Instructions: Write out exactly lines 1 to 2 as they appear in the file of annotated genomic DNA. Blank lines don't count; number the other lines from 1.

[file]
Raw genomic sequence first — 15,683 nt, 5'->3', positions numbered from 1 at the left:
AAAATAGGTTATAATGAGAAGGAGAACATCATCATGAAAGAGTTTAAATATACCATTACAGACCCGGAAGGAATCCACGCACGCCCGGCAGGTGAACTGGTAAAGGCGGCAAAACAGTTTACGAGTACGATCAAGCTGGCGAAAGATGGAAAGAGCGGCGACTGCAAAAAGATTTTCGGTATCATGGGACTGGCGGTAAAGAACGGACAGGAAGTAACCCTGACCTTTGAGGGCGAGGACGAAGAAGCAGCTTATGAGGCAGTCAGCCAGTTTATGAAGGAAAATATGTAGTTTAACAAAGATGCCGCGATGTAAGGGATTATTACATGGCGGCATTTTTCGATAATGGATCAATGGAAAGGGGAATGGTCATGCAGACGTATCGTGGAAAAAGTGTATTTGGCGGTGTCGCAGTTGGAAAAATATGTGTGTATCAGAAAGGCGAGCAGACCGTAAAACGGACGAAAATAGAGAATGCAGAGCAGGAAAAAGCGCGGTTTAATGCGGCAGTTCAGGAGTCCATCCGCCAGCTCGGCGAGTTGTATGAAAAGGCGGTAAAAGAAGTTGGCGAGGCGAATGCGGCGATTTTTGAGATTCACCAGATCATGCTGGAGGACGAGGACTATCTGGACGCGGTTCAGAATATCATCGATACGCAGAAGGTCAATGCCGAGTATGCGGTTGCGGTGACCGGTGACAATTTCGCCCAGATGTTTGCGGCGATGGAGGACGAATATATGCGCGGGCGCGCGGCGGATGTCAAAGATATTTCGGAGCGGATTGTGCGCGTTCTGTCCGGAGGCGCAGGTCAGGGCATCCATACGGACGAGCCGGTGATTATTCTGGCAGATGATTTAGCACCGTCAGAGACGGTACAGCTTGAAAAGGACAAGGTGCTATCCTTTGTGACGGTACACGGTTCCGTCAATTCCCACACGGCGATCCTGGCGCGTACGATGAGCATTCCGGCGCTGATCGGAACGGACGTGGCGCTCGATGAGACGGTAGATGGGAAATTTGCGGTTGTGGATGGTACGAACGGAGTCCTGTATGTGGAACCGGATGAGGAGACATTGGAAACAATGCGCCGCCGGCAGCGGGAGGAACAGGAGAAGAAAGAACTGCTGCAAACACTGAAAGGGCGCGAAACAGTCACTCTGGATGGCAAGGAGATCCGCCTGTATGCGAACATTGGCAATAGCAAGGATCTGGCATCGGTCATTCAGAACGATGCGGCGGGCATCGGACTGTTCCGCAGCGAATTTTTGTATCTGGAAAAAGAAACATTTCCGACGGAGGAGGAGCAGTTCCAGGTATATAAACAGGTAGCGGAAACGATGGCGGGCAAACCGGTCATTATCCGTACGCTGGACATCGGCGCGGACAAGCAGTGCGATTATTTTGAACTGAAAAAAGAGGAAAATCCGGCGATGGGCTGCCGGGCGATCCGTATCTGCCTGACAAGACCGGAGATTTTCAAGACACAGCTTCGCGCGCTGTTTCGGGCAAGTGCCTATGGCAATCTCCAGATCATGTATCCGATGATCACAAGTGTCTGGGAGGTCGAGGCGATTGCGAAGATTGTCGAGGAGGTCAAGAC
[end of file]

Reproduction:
Raw genomic sequence first — 15,683 nt, 5'->3', positions numbered from 1 at the left:
AAAATAGGTTATAATGAGAAGGAGAACATCATCATGAAAGAGTTTAAATATACCATTACAGACCCGGAAGGAATCCACGCACGCCCGGCAGGTGAACTGGTAAAGGCGGCAAAACAGTTTACGAGTACGATCAAGCTGGCGAAAGATGGAAAGAGCGGCGACTGCAAAAAGATTTTCGGTATCATGGGACTGGCGGTAAAGAACGGACAGGAAGTAACCCTGACCTTTGAGGGCGAGGACGAAGAAGCAGCTTATGAGGCAGTCAGCCAGTTTATGAAGGAAAATATGTAGTTTAACAAAGATGCCGCGATGTAAGGGATTATTACATGGCGGCATTTTTCGATAATGGATCAATGGAAAGGGGAATGGTCATGCAGACGTATCGTGGAAAAAGTGTATTTGGCGGTGTCGCAGTTGGAAAAATATGTGTGTATCAGAAAGGCGAGCAGACCGTAAAACGGACGAAAATAGAGAATGCAGAGCAGGAAAAAGCGCGGTTTAATGCGGCAGTTCAGGAGTCCATCCGCCAGCTCGGCGAGTTGTATGAAAAGGCGGTAAAAGAAGTTGGCGAGGCGAATGCGGCGATTTTTGAGATTCACCAGATCATGCTGGAGGACGAGGACTATCTGGACGCGGTTCAGAATATCATCGATACGCAGAAGGTCAATGCCGAGTATGCGGTTGCGGTGACCGGTGACAATTTCGCCCAGATGTTTGCGGCGATGGAGGACGAATATATGCGCGGGCGCGCGGCGGATGTCAAAGATATTTCGGAGCGGATTGTGCGCGTTCTGTCCGGAGGCGCAGGTCAGGGCATCCATACGGACGAGCCGGTGATTATTCTGGCAGATGATTTAGCACCGTCAGAGACGGTACAGCTTGAAAAGGACAAGGTGCTATCCTTTGTGACGGTACACGGTTCCGTCAATTCCCACACGGCGATCCTGGCGCGTACGATGAGCATTCCGGCGCTGATCGGAACGGACGTGGCGCTCGATGAGACGGTAGATGGGAAATTTGCGGTTGTGGATGGTACGAACGGAGTCCTGTATGTGGAACCGGATGAGGAGACATTGGAAACAATGCGCCGCCGGCAGCGGGAGGAACAGGAGAAGAAAGAACTGCTGCAAACACTGAAAGGGCGCGAAACAGTCACTCTGGATGGCAAGGAGATCCGCCTGTATGCGAACATTGGCAATAGCAAGGATCTGGCATCGGTCATTCAGAACGATGCGGCGGGCATCGGACTGTTCCGCAGCGAATTTTTGTATCTGGAAAAAGAAACATTTCCGACGGAGGAGGAGCAGTTCCAGGTATATAAACAGGTAGCGGAAACGATGGCGGGCAAACCGGTCATTATCCGTACGCTGGACATCGGCGCGGACAAGCAGTGCGATTATTTTGAACTGAAAAAAGAGGAAAATCCGGCGATGGGCTGCCGGGCGATCCGTATCTGCCTGACAAGACCGGAGATTTTCAAGACACAGCTTCGCGCGCTGTTTCGGGCAAGTGCCTATGGCAATCTCCAGATCATGTATCCGATGATCACAAGTGTCTGGGAGGTCGAGGCGATTGCGAAGATTGTCGAGGAGGTCAAGAC